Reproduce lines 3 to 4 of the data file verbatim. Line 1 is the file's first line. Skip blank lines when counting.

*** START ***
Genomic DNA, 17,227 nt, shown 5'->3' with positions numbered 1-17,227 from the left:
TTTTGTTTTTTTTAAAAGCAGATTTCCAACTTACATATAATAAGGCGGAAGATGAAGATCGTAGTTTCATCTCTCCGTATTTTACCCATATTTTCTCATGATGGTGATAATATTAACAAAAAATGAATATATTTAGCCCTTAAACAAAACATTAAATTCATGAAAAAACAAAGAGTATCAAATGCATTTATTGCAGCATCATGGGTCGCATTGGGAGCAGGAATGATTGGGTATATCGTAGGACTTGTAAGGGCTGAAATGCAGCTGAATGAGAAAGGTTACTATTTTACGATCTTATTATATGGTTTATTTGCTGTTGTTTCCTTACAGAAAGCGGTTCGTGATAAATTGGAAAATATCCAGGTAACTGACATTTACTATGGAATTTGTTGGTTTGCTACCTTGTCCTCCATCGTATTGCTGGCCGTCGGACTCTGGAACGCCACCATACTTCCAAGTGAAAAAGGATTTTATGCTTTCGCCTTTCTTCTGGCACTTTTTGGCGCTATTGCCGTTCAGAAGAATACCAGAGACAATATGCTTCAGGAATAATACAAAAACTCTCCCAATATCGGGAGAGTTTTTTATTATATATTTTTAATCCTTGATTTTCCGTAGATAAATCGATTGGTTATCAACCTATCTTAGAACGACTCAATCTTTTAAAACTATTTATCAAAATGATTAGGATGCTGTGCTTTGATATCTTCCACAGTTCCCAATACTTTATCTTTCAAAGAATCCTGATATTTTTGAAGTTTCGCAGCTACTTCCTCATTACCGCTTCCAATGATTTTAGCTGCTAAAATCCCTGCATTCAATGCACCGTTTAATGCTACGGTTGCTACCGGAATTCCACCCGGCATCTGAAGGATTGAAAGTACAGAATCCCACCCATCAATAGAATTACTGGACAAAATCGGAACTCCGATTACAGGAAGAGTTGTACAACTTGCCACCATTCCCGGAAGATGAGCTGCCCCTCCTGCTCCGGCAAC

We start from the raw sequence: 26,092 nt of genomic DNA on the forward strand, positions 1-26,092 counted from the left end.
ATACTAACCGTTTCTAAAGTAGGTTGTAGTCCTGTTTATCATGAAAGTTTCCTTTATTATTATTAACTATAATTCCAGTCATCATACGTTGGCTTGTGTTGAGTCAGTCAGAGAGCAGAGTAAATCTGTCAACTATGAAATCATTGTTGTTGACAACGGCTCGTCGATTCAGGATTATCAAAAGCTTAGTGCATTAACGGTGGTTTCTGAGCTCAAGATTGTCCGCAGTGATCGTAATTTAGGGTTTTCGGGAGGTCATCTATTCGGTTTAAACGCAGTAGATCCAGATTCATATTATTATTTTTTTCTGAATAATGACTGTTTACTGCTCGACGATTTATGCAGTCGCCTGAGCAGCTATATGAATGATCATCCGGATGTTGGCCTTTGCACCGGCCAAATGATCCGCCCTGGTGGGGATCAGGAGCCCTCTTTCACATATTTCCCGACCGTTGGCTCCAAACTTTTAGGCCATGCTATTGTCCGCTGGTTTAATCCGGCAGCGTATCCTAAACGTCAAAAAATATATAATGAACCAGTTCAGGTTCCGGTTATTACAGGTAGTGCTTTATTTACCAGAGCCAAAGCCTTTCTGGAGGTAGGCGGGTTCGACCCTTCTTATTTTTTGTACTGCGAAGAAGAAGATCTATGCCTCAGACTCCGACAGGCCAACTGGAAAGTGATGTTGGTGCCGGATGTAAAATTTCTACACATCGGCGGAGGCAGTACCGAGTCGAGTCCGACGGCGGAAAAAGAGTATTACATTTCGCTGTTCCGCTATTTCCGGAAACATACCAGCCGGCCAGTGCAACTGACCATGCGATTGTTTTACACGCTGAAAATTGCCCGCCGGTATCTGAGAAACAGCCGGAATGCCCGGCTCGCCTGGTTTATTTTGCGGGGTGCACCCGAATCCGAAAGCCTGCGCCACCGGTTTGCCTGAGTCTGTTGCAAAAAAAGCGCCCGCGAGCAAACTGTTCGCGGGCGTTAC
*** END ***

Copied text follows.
We start from the raw sequence: 26,092 nt of genomic DNA on the forward strand, positions 1-26,092 counted from the left end.
ATACTAACCGTTTCTAAAGTAGGTTGTAGTCCTGTTTATCATGAAAGTTTCCTTTATTATTATTAACTATAATTCCAGTCATCATACGTTGGCTTGTGTTGAGTCAGTCAGAGAGCAGAGTAAATCTGTCAACTATGAAATCATTGTTGTTGACAACGGCTCGTCGATTCAGGATTATCAAAAGCTTAGTGCATTAACGGTGGTTTCTGAGCTCAAGATTGTCCGCAGTGATCGTAATTTAGGGTTTTCGGGAGGTCATCTATTCGGTTTAAACGCAGTAGATCCAGATTCATATTATTATTTTTTTCTGAATAATGACTGTTTACTGCTCGACGATTTATGCAGTCGCCTGAGCAGCTATATGAATGATCATCCGGATGTTGGCCTTTGCACCGGCCAAATGATCCGCCCTGGTGGGGATCAGGAGCCCTCTTTCACATATTTCCCGACCGTTGGCTCCAAACTTTTAGGCCATGCTATTGTCCGCTGGTTTAATCCGGCAGCGTATCCTAAACGTCAAAAAATATATAATGAACCAGTTCAGGTTCCGGTTATTACAGGTAGTGCTTTATTTACCAGAGCCAAAGCCTTTCTGGAGGTAGGCGGGTTCGACCCTTCTTATTTTTTGTACTGCGAAGAAGAAGATCTATGCCTCAGACTCCGACAGGCCAACTGGAAAGTGATGTTGGTGCCGGATGTAAAATTTCTACACATCGGCGGAGGCAGTACCGAGTCGAGTCCGACGGCGGAAAAAGAGTATTACATTTCGCTGTTCCGCTATTTCCGGAAACATACCAGCCGGCCAGTGCAACTGACCATGCGATTGTTTTACACGCTGAAAATTGCCCGCCGGTATCTGAGAAACAGCCGGAATGCCCGGCTCGCCTGGTTTATTTTGCGGGGTGCACCCGAATCCGAAAGCCTGCGCCACCGGTTTGCCTGAGTCTGTTGCAAAAAAAGCGCCCGCGAGCAAACTGTTCGCGGGCGTTAC